Artifact Registry Overview
Oracle Cloud Infrastructure Artifact Registry is a repository service for storing, sharing, and managing software development packages.
With Artifact Registry, you can manage your artifacts as follows:
- Make them immutable.
- Identify them with secure hash.
- Add versions.
- Upload and download.
- Fetch the latest.
- Control visibility and permissions.
Store non-container, non-compute images in Artifact Registry.
Artifact Registry Concepts
Review the key concepts to learn about Artifact Registry.
An artifact is a software package, library, zip file, or any other type of file used for deploying applications. Examples are Python or Maven libraries. Artifacts are grouped into repositories, which are collections of related artifacts. For example, you could group several versions of a Maven artifact in a Maven repository, or upload your Python libraries to a Python repository.
Repository and Artifact Names
When you create a repository in which to group similar artifacts, you give it
<repo-name>. The name must start with a letter or underscore,
followed by letters, numbers, hyphens, or underscores. Length can be 1–255
characters. Avoid entering confidential information.
If you leave the name blank, the system automatically generates a name that you can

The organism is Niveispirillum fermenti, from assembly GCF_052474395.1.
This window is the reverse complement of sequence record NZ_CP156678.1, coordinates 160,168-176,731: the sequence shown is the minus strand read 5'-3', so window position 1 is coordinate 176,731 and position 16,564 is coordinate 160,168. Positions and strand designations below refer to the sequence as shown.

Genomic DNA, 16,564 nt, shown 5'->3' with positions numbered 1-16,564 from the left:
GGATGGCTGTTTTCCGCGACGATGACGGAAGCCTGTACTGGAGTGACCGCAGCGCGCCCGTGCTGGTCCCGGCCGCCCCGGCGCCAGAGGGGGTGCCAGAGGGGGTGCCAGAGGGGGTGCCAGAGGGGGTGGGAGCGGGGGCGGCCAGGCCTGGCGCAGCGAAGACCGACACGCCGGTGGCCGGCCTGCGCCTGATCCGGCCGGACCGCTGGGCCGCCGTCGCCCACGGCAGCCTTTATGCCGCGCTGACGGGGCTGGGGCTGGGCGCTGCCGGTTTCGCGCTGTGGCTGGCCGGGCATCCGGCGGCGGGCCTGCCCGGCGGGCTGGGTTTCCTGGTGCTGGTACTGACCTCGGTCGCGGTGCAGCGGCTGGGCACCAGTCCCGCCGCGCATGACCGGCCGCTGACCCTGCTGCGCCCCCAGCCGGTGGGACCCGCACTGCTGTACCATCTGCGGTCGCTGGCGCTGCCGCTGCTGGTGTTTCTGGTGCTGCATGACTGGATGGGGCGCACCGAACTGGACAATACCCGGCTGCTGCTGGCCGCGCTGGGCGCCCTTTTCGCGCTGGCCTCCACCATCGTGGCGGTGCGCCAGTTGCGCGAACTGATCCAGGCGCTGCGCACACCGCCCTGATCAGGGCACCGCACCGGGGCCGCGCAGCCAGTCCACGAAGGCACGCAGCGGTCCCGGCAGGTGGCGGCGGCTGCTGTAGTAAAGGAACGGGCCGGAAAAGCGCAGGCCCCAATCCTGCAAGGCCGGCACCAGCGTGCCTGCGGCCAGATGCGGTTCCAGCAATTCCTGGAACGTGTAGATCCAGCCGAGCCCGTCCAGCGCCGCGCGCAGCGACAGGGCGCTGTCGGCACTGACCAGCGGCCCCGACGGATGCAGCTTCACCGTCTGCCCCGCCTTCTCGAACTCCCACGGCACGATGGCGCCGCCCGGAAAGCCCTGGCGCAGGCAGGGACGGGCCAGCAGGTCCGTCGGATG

change later. An automatically generated name has the following pattern:
When you upload an artifact to a repository, you specify a path and version for it. Based on your input, an artifact name is assigned to the artifact in the following format:
- The artifact path
<artifact-path>is a user-defined path that describes the location of the artifact in the repository. Slashes do not create a directory structure, but you can use slashes to organize the repository.
- The version
<version>is the artifact version. Because of incremental updates to artifacts, you can assign versions to artifacts. This way, you can associate builds with the artifact versions and roll back to previous versions.
An artifact name is truncated to a maximum length of 255.
When you create a repository, you can designate it as immutable, which means that the artifacts uploaded to it become immutable. These artifacts are used as-is and cannot be replaced. Immutable repositories ensure the integrity of the artifacts. Following are some common use cases for immutable artifacts:
- Rolling back a deployment: For a rollback, you use the exact files of the previous working version of a deployment. Immutable artifacts ensure that no one has changed the last working version after the artifacts were uploaded to the repository.
- Contributing code: In a deployment project, to ensure that a developer's
code change doesn't affect others, the best practice is to make all artifacts
immutable. For example, if you have an image of a rabbit in
website-image.png, no one can overwrite it with an image of a fox. Replacing an image doesn't break the code, but it changes the outcome. Instead of replacing an immutable artifact, you upload a new artifact.
Deleting an artifact and then using the same artifact name to upload a new artifact is the same as overwriting that artifact's content.
An immutable artifact can be deleted but cannot be replaced. If you delete an immutable artifact, you cannot assign its name to another artifact. Therefore, you cannot upload a new artifact and assign it the deleted artifact's path and version. However, you can give it the same path with a new version.